PRRD’s silent strategy

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The public outcry is deafening on the sinking of the fishing boat by a Chinese vessel. The yellows have been feasting on this supposed advantage they finally have over President Rodrigo Duterte. Yellow media publish articles non-stop and netizens critical of the administration have been hammering their keyboards and smartphones to post and tweet all that they can to hopefully bring down this administration. Sadly, this is all for nothing.

For a week, the Internet is on fire with the sinking of F/B Gem-Vir 1 and the 22 Filipino fishermen left to drown in the cold water. Our countrymen’s safety has always been the primordial concern. The sad image of being left at sea is easy to imagine, however, the issue is more complex than what the simpleton yellows think. Call it what you want, but the President is right to remain silent because the entire government moves at the slight sway of his finger. Any miscalculation for this matter can mean war — may it be physical, trade or economic in form — that may lead to loss of lives, jobs or opportunities.

The Philippines and China are in a historic phase of their diplomatic relationship and in any family there is conflict. The yellows have been capitalizing on this issue to squander this administration’s achievements that former President Benigno Aquino failed to see since he spent too much time playing video games with his nephew. If the yellows demand a true test, throw Aquino and Duterte to the high seas, let’s see who will squeal like a pig and who will last long like a Navy Seal.

The President is a strategist, more than anything. He has been a local politician all his life, dealing with criminals, drug addicts and battling the crude system of government – traits he brought with him when he was elected into the presidency. The keyboard warriors are nothing but observers who know nothing less than what they post on Facebook while having their latte. Let’s put things in proper context:

China made its move. In a statement, the Chinese Embassy in Manila admitted that a Chinese vessel was involved but justified that it was “besieged” by seven to eight Filipino fishing boats, invoking an image that it was fleeing the scene and unintentionally hit a boat in the process. They claimed that the Chinese captain attempted to rescue the fishermen in the sea but was afraid of being further besieged by other fishing boats, belying the claim that it was a “hit-and-run.” Chinese Ambassador Zhao Jianhua vowed an investigation and assured that if found to be at fault, the perpetrators shall be “punished for their irresponsible behavior.”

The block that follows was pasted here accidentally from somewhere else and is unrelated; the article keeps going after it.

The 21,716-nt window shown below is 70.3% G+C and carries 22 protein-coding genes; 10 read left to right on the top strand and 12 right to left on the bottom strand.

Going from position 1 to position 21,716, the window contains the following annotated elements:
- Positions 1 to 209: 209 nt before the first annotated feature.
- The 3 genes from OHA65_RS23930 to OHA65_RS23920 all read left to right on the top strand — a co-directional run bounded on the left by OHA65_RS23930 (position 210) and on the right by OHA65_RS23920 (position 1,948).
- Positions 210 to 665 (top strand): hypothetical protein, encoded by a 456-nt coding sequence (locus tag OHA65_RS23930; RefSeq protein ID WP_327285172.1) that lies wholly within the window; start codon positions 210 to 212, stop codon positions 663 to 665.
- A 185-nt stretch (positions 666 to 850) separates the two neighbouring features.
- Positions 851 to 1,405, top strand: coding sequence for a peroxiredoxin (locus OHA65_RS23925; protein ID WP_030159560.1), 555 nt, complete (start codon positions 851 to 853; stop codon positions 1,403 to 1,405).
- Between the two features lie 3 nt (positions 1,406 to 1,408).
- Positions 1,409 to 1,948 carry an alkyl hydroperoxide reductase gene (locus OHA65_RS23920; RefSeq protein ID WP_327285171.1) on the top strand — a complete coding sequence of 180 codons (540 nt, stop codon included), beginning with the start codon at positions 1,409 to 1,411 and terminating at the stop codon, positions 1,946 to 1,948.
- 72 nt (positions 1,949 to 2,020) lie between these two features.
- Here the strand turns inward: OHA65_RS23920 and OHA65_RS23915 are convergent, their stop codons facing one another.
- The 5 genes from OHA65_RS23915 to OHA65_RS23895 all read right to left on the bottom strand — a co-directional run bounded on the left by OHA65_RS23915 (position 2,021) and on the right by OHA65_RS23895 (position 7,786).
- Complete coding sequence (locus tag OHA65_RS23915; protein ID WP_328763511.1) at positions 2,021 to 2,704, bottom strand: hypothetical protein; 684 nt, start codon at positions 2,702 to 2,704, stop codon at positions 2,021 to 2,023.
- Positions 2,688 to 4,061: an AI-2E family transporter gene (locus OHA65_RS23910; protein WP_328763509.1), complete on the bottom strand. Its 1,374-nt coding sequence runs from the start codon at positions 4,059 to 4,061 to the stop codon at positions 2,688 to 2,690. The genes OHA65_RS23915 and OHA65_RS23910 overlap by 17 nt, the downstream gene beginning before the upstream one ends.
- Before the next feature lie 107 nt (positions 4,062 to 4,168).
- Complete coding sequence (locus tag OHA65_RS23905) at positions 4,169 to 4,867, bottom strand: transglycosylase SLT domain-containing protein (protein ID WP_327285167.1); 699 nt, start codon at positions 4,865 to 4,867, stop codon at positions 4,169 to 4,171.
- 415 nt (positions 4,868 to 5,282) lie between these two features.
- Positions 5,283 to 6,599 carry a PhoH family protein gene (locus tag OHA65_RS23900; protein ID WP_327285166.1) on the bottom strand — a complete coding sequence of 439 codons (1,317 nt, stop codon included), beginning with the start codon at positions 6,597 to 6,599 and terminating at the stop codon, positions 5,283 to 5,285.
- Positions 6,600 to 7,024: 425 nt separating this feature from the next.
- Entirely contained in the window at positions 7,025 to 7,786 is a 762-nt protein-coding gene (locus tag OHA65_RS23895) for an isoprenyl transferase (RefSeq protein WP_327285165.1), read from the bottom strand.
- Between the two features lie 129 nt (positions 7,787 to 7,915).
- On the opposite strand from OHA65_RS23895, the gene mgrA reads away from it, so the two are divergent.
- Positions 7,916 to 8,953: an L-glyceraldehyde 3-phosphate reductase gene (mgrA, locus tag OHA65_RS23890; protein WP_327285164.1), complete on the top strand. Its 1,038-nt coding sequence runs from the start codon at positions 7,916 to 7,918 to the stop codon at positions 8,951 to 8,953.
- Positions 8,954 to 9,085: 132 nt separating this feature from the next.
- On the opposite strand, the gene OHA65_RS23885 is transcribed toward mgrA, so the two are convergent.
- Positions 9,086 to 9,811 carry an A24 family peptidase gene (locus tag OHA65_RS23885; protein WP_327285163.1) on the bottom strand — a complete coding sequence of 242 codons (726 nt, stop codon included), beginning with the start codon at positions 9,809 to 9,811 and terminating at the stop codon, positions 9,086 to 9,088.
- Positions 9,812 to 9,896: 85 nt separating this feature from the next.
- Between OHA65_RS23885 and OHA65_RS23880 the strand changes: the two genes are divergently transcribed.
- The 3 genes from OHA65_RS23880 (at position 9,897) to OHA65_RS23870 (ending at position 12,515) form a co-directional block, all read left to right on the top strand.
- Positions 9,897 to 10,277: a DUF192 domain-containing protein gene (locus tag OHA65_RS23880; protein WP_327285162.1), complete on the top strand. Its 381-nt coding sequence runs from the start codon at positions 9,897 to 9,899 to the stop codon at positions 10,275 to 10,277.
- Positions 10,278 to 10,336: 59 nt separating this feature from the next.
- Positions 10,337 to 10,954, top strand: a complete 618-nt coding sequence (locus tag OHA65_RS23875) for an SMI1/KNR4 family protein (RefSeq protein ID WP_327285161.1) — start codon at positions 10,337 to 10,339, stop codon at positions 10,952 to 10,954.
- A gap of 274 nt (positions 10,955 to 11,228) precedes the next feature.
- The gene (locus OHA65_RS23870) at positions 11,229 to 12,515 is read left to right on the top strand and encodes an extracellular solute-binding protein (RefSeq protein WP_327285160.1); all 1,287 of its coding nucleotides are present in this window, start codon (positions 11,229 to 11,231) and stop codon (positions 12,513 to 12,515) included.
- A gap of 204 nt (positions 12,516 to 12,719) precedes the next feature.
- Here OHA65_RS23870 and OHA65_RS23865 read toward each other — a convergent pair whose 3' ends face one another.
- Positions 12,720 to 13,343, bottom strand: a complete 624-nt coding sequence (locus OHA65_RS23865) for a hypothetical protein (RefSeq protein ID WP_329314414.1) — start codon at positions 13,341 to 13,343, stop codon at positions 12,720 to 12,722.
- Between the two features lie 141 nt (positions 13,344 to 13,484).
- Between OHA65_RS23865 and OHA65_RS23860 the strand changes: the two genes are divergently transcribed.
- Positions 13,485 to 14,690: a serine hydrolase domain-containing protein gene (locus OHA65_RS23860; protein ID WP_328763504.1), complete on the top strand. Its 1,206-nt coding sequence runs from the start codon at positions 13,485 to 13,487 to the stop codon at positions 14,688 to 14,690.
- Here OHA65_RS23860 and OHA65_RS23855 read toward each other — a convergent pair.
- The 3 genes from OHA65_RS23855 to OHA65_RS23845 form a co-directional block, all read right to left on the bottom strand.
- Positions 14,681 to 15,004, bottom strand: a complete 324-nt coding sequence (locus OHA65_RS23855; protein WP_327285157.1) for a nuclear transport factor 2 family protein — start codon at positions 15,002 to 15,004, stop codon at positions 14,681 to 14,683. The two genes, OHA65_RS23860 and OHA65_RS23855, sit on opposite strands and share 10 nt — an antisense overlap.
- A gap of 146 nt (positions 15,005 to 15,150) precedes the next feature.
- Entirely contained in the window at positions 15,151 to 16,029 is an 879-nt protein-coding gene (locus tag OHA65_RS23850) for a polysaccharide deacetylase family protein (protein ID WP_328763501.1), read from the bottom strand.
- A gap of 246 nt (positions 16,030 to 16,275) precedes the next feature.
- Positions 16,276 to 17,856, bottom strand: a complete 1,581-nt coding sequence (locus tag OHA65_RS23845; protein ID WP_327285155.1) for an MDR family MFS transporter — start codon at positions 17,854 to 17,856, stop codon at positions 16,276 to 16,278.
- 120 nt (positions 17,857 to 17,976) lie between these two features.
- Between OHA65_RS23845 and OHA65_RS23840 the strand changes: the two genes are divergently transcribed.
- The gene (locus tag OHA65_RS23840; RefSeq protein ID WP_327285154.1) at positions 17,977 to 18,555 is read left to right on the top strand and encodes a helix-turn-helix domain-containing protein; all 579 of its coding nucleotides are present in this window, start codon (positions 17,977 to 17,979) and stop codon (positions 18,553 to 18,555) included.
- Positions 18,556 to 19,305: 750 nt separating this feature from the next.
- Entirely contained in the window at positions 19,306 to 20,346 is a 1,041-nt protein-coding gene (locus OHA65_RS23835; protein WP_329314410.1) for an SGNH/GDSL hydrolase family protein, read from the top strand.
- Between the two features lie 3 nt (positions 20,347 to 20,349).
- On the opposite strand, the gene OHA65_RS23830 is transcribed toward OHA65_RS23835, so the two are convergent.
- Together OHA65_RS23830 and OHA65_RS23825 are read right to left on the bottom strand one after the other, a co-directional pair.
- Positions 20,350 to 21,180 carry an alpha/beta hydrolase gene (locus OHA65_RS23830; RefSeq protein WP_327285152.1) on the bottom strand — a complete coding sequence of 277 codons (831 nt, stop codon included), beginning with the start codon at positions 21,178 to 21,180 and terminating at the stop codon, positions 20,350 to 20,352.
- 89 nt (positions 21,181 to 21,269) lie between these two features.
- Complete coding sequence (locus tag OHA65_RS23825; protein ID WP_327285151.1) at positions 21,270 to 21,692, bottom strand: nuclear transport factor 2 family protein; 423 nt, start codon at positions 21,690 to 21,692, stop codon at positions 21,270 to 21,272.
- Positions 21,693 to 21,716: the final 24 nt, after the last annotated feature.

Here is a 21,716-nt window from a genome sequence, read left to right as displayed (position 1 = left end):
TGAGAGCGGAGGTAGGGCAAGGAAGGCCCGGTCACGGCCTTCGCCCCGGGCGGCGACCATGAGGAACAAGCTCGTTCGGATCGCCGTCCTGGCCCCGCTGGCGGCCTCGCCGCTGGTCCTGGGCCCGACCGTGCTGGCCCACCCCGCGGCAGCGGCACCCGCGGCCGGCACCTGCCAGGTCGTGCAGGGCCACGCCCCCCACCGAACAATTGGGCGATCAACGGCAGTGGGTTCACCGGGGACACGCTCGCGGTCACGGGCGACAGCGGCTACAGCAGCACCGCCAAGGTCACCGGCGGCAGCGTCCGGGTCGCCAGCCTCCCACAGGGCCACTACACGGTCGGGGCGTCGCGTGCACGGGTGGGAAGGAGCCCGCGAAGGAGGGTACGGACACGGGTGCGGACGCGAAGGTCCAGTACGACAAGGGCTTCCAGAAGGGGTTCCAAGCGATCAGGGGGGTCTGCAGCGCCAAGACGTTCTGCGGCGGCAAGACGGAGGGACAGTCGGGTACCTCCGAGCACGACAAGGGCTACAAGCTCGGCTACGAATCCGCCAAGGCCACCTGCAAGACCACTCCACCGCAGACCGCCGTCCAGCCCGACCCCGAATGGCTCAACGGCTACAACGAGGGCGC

The Philippines responded. The fishermen have since safely returned to our custody, thanks to the Vietnamese who rescued them, and gave accounts on how they were rammed by the Chinese vessel and left to drown in the seas. Foreign Affairs Secretary Teodoro Locsin Jr. filed a diplomatic protest last Wednesday. The Philippines has also written to the United Nations’ International Maritime Organization, putting in writing its position.

Now that the Philippines is more than knee-deep into this situation, does the President still need to give his two cents? Absolutely not. In fact, any word from the President may be construed as interference in ongoing international investigations, which is different from his statements made regarding KAPA and PhilHealth that are internal to the Philippines only.
Those who demand a Duterte soundbite are mere rumor mongers immersed in “palengke politics.” What we have is a complex diplomatic situation involving more than the President himself. This is much bigger than personalities of our politicians.

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